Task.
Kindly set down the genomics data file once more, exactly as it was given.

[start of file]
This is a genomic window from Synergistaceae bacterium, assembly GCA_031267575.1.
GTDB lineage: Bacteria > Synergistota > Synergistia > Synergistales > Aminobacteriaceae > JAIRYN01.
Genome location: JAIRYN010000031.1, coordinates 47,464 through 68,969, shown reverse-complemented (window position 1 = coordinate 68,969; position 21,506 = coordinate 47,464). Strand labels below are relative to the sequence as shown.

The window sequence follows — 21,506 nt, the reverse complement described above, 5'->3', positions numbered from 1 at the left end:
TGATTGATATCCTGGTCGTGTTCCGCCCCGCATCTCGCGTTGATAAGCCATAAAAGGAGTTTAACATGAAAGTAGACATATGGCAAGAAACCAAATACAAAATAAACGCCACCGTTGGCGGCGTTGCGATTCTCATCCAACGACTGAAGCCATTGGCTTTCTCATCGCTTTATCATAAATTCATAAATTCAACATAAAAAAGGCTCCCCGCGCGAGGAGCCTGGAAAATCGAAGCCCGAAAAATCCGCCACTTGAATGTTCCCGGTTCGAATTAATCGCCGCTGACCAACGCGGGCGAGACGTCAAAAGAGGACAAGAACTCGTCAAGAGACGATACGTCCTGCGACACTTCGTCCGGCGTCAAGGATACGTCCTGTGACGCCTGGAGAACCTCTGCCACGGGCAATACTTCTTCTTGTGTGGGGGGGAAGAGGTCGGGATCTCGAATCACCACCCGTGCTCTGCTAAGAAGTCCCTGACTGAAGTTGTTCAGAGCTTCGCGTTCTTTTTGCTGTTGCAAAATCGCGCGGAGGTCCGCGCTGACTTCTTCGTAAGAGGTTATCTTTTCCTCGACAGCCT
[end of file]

This is a genomic window from Synergistaceae bacterium, assembly GCA_031267575.1.
GTDB lineage: Bacteria > Synergistota > Synergistia > Synergistales > Aminobacteriaceae > JAIRYN01.
Genome location: JAIRYN010000031.1, coordinates 47,464 through 68,969, shown reverse-complemented (window position 1 = coordinate 68,969; position 21,506 = coordinate 47,464). Strand labels below are relative to the sequence as shown.

The window sequence follows — 21,506 nt, the reverse complement described above, 5'->3', positions numbered from 1 at the left end:
TGATTGATATCCTGGTCGTGTTCCGCCCCGCATCTCGCGTTGATAAGCCATAAAAGGAGTTTAACATGAAAGTAGACATATGGCAAGAAACCAAATACAAAATAAACGCCACCGTTGGCGGCGTTGCGATTCTCATCCAACGACTGAAGCCATTGGCTTTCTCATCGCTTTATCATAAATTCATAAATTCAACATAAAAAAGGCTCCCCGCGCGAGGAGCCTGGAAAATCGAAGCCCGAAAAATCCGCCACTTGAATGTTCCCGGTTCGAATTAATCGCCGCTGACCAACGCGGGCGAGACGTCAAAAGAGGACAAGAACTCGTCAAGAGACGATACGTCCTGCGACACTTCGTCCGGCGTCAAGGATACGTCCTGTGACGCCTGGAGAACCTCTGCCACGGGCAATACTTCTTCTTGTGTGGGGGGGAAGAGGTCGGGATCTCGAATCACCACCCGTGCTCTGCTAAGAAGTCCCTGACTGAAGTTGTTCAGAGCTTCGCGTTCTTTTTGCTGTTGCAAAATCGCGCGGAGGTCCGCGCTGACTTCTTCGTAAGAGGTTATCTTTTCCTCGACAGCCT